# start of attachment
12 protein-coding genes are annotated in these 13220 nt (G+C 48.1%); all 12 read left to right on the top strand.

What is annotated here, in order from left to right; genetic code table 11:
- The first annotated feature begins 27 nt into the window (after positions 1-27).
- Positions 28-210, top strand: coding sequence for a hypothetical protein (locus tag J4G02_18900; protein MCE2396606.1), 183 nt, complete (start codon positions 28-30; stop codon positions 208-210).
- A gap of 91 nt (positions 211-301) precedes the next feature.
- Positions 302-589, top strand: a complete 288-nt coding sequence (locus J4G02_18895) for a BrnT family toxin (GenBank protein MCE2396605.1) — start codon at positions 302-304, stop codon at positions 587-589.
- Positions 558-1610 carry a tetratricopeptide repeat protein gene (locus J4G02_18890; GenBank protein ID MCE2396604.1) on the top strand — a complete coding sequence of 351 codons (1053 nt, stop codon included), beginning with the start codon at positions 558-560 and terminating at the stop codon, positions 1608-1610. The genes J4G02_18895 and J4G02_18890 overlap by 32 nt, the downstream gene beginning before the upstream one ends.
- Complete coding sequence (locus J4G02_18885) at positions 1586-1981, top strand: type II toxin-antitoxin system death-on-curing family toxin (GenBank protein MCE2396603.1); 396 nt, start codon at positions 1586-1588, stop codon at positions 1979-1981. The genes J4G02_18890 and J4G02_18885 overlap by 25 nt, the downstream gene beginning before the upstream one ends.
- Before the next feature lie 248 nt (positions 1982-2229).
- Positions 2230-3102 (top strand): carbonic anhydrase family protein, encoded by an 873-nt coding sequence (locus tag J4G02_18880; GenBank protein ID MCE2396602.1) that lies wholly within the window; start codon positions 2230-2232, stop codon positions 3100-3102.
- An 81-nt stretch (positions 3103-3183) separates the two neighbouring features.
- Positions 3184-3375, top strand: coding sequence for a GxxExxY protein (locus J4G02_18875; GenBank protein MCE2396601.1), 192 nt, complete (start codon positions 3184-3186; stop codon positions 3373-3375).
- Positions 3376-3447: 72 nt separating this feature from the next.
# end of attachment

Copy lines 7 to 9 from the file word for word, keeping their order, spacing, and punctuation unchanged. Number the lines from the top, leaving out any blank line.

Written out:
- Positions 558-1610 carry a tetratricopeptide repeat protein gene (locus J4G02_18890; GenBank protein ID MCE2396604.1) on the top strand — a complete coding sequence of 351 codons (1053 nt, stop codon included), beginning with the start codon at positions 558-560 and terminating at the stop codon, positions 1608-1610. The genes J4G02_18895 and J4G02_18890 overlap by 32 nt, the downstream gene beginning before the upstream one ends.
- Complete coding sequence (locus J4G02_18885) at positions 1586-1981, top strand: type II toxin-antitoxin system death-on-curing family toxin (GenBank protein MCE2396603.1); 396 nt, start codon at positions 1586-1588, stop codon at positions 1979-1981. The genes J4G02_18890 and J4G02_18885 overlap by 25 nt, the downstream gene beginning before the upstream one ends.
- Before the next feature lie 248 nt (positions 1982-2229).